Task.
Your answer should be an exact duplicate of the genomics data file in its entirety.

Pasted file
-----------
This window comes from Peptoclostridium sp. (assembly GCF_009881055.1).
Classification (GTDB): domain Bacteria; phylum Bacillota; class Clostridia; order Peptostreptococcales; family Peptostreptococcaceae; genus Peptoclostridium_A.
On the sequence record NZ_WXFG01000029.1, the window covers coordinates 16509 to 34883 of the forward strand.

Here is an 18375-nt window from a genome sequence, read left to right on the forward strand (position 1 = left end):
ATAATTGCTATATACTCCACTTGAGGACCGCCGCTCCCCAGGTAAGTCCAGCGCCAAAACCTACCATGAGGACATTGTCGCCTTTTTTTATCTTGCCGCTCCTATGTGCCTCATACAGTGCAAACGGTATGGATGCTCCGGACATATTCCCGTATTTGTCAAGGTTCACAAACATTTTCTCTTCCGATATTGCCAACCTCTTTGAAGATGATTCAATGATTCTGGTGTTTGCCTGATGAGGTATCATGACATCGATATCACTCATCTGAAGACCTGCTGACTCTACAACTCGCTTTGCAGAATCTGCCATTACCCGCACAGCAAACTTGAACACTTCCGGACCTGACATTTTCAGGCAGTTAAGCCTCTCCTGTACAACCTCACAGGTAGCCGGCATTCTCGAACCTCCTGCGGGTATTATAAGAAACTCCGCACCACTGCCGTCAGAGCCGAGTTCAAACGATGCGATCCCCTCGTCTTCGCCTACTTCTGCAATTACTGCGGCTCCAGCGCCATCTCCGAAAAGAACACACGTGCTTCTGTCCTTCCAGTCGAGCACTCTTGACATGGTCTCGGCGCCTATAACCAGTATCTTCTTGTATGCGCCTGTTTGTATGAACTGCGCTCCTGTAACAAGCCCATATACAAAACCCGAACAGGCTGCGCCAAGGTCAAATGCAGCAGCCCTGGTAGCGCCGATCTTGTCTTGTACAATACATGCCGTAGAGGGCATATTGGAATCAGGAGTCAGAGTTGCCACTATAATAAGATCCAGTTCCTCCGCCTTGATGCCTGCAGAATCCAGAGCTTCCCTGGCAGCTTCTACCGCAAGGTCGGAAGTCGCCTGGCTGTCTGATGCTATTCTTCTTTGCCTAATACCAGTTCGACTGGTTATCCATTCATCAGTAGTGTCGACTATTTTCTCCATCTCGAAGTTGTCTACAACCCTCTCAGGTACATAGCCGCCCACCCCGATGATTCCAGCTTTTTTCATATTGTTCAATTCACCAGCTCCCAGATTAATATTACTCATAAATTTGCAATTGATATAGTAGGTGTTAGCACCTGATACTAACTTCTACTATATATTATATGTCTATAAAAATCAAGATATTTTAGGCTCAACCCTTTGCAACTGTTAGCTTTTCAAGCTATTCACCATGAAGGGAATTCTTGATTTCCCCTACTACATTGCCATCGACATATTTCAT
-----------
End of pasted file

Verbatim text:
This window comes from Peptoclostridium sp. (assembly GCF_009881055.1).
Classification (GTDB): domain Bacteria; phylum Bacillota; class Clostridia; order Peptostreptococcales; family Peptostreptococcaceae; genus Peptoclostridium_A.
On the sequence record NZ_WXFG01000029.1, the window covers coordinates 16509 to 34883 of the forward strand.

Here is an 18375-nt window from a genome sequence, read left to right on the forward strand (position 1 = left end):
ATAATTGCTATATACTCCACTTGAGGACCGCCGCTCCCCAGGTAAGTCCAGCGCCAAAACCTACCATGAGGACATTGTCGCCTTTTTTTATCTTGCCGCTCCTATGTGCCTCATACAGTGCAAACGGTATGGATGCTCCGGACATATTCCCGTATTTGTCAAGGTTCACAAACATTTTCTCTTCCGATATTGCCAACCTCTTTGAAGATGATTCAATGATTCTGGTGTTTGCCTGATGAGGTATCATGACATCGATATCACTCATCTGAAGACCTGCTGACTCTACAACTCGCTTTGCAGAATCTGCCATTACCCGCACAGCAAACTTGAACACTTCCGGACCTGACATTTTCAGGCAGTTAAGCCTCTCCTGTACAACCTCACAGGTAGCCGGCATTCTCGAACCTCCTGCGGGTATTATAAGAAACTCCGCACCACTGCCGTCAGAGCCGAGTTCAAACGATGCGATCCCCTCGTCTTCGCCTACTTCTGCAATTACTGCGGCTCCAGCGCCATCTCCGAAAAGAACACACGTGCTTCTGTCCTTCCAGTCGAGCACTCTTGACATGGTCTCGGCGCCTATAACCAGTATCTTCTTGTATGCGCCTGTTTGTATGAACTGCGCTCCTGTAACAAGCCCATATACAAAACCCGAACAGGCTGCGCCAAGGTCAAATGCAGCAGCCCTGGTAGCGCCGATCTTGTCTTGTACAATACATGCCGTAGAGGGCATATTGGAATCAGGAGTCAGAGTTGCCACTATAATAAGATCCAGTTCCTCCGCCTTGATGCCTGCAGAATCCAGAGCTTCCCTGGCAGCTTCTACCGCAAGGTCGGAAGTCGCCTGGCTGTCTGATGCTATTCTTCTTTGCCTAATACCAGTTCGACTGGTTATCCATTCATCAGTAGTGTCGACTATTTTCTCCATCTCGAAGTTGTCTACAACCCTCTCAGGTACATAGCCGCCCACCCCGATGATTCCAGCTTTTTTCATATTGTTCAATTCACCAGCTCCCAGATTAATATTACTCATAAATTTGCAATTGATATAGTAGGTGTTAGCACCTGATACTAACTTCTACTATATATTATATGTCTATAAAAATCAAGATATTTTAGGCTCAACCCTTTGCAACTGTTAGCTTTTCAAGCTATTCACCATGAAGGGAATTCTTGATTTCCCCTACTACATTGCCATCGACATATTTCAT